So, maybe I’ve now figured out what the problem is…

The gym is closed – and even for the brief periods they have been allowed to open, they had limited hours and did not open early enough for me to go. Many years ago, when I first joined a gym, I went in the evening after work. I quickly discovered that this was a bad idea. After a high intensity workout I am so energized that there is absolutely no chance I would be going to bed any time soon. For a morning person like me, late nights mean no sleep at all since I simply cannot sleep past dawn and actually prefer to get up before the sun.

So, for me, the best time for a visit to the gym is 4 or 5 AM several times each week. High intensity cardio between sets of weight training and my mind is racing – writing posts, planning activities and designing spaces – and it keeps going all day long, The limited space and equipment I have available at home just doesn’t provide the same opportunity for this type of workout.

Hence, I feel lazy, unmotivated and unable to focus. I am still getting things done but it is taking me a lot longer. This simple blog post has taken several hours over many days. I could normally finish a post like this in under an hour after an invigorating morning gym workout.

Early morning is my most productive period and that is the part of my daily routine that has been significantly disrupted. It is the high intensity morning workout that I need to kick-start my day and improve my ability to focus.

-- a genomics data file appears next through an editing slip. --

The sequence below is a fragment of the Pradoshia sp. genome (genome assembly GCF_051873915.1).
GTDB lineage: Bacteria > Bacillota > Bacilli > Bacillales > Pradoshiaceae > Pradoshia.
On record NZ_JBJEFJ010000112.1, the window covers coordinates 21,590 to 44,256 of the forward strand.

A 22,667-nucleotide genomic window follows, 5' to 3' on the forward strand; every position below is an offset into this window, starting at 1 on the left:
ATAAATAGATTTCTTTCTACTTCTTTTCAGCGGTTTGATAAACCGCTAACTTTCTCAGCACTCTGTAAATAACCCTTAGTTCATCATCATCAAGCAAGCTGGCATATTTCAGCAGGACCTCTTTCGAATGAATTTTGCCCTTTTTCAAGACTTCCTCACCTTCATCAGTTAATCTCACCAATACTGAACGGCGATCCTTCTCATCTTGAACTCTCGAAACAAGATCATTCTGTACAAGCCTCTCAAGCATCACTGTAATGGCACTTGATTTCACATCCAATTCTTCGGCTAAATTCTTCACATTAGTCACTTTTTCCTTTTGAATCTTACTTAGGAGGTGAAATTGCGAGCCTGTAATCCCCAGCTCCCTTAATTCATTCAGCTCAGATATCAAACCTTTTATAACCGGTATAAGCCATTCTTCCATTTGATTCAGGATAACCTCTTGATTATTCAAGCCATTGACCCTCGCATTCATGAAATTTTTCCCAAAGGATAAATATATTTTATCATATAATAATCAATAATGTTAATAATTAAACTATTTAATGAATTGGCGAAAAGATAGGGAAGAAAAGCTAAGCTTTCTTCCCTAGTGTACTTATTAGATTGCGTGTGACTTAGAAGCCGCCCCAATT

Space & Time

It is no secret that I prefer to be outdoors with the children instead of indoors. It is probably also not surprising that I spend a lot of time creating indoor and outdoor play environments. However, it may not be common knowledge that I really dislike planning group activities.

Autumn/Fall tends to make me a little anxious. I love taking long hikes and marveling at the colours and watching busy squirrels but fall is a transition season. After all our long summer days outside the children are starting to complain that it is getting far too cold to enjoy their favourite activities. Many fall days have frigid winter temperatures but there is little or no snow to make the cold exciting. I start to dread the thought of spending more time indoors – confined – bored – bickering – whining. *sigh*

So I start to plan for some additional activities that we can do indoors when it gets too cold to play outdoors for long periods. This year I had some activities that I was quite eager to try. There were even a few fall days when I considered trying them but I didn’t – because it wasn’t yet too cold to go outside to play – except it is never actually too cold to play outside. In fact, so far this winter there has only been one day that we didn’t go outside at all – and then the children were upset when it was lunch time and they realized they missed our outdoor time.

Most days this winter we have been outside for 1-2 hours and once you add the time for everyone to get dressed and undressed that is the entire time between morning snack and lunch. We haven’t needed additional indoor activities to keep us busy. On the contrary, all that ‘bored, bickering, whining’ stuff I was stressing about is because indoors we have too many transitions and not enough uninterrupted time.